3 Easy Website Design Tips to Maximize Your Conversions
09/12/15 SEO

3 Easy Website Design Tips to Maximize Your Conversions

You don’t have to be fancy or elaborate when testing your website to improve sales. These 3 small, easy, and fast changes can make a huge impact.

Web marketers obsessed with perfection can spend literally endless hours figuring out the best website design for getting the most sales.

It’s called “conversion optimization,” and some businesses shuck up $20,000 – $50,000 to optimize a single web page over a course of months.

But that’s on the extreme upper end.

At the entry level, it makes sense for SMBs to check a few key areas for quick and big wins:

  1. Calls-to-Action

You should have just one prominent call-to-action “above the fold” (the part of your website immediately visible without scrolling when you first visit).

This could be clicking a button, or calling a phone number.

Your entire home page should have 4 calls-to-action at most.

If you break either of these rules, visitors get confused, and fewer take your desired action.

  1. Headline Testing

Your website’s headline is one of the first and most immediately visible elements your visitors see.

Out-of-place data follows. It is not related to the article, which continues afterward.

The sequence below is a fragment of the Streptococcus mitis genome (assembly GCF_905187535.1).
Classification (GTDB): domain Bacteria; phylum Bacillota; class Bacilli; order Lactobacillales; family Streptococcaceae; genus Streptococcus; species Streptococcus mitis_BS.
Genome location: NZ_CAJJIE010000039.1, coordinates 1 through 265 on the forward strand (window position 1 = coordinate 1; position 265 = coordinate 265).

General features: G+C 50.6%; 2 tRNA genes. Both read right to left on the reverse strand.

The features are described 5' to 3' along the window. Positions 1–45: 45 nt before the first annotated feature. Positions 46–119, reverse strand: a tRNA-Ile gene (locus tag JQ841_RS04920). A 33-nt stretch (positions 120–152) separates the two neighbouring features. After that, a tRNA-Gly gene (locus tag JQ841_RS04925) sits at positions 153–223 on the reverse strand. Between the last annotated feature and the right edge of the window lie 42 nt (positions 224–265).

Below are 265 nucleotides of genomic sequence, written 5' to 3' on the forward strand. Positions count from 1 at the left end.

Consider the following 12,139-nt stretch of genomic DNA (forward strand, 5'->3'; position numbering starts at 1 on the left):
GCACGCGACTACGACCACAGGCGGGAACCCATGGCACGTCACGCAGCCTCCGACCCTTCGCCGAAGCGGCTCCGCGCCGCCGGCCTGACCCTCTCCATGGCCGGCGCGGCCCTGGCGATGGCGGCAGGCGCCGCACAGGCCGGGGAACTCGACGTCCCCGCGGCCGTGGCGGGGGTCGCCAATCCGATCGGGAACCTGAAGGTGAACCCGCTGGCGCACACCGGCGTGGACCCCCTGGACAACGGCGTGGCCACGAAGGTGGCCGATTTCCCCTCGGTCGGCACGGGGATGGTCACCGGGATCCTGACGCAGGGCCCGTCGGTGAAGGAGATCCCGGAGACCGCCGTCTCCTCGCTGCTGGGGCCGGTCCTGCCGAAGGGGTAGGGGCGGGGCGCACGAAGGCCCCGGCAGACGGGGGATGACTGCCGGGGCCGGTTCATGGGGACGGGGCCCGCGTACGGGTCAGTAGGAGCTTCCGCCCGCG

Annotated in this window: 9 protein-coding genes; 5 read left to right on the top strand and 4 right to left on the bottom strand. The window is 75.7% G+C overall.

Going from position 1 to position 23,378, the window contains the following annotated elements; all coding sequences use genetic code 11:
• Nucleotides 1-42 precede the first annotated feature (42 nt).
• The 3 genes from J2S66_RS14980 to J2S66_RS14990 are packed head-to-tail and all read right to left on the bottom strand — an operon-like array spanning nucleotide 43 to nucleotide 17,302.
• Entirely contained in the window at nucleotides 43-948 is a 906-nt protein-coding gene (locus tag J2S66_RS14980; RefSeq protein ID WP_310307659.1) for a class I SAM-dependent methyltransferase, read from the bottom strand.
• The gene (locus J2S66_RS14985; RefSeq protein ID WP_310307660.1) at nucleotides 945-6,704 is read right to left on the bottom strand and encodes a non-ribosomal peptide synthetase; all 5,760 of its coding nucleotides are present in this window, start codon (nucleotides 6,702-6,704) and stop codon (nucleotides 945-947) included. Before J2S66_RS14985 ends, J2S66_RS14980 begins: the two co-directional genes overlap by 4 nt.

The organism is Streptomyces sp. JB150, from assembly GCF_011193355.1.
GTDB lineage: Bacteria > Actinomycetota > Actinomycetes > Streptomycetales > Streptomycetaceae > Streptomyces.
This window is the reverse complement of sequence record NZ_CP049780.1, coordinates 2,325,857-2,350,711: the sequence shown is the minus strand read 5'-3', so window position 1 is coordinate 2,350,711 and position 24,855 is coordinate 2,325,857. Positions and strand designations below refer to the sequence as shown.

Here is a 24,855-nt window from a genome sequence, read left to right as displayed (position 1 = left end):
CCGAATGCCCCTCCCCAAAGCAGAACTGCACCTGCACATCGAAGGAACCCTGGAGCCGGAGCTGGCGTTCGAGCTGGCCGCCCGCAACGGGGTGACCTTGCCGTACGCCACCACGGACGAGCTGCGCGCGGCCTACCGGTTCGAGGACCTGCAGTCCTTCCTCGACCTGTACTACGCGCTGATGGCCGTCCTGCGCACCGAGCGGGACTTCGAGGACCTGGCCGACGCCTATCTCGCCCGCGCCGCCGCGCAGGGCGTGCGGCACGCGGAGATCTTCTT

It needs to get their attention. It must be different than what all the other companies like yours say.

If you’re an HVAC contractor, “Save Money on Your Energy Bills” is a nice start. But that’s what everyone says.

So you don’t stand out, and fewer people call.

If you say,”We’ll Keep You Comfortable All Year Long,” you’re saying something different that customers want.

To find other headline ideas, listen carefully to the actual words your customers use to talk about the biggest problem you solve for them. Include some of those words in your headline.

This builds a connection with more of them, and you get more calls and e-mails.

Customers want to save money on their energy bills too. So you can talk about that.

But it’s not what you should focus on in your headline.

  1. Test the Words on Your Call-To-Action Buttons

Again, this is just about always the same at every website for your visitors. Let’s say you’re that same HVAC contractor.

Most forms or calls-to-action end with “Get Your Free Estimate” or similar language.

Expert copywriter Joanna Wiebe offers this simple formula for writing button copy that gets more clicks and conversions: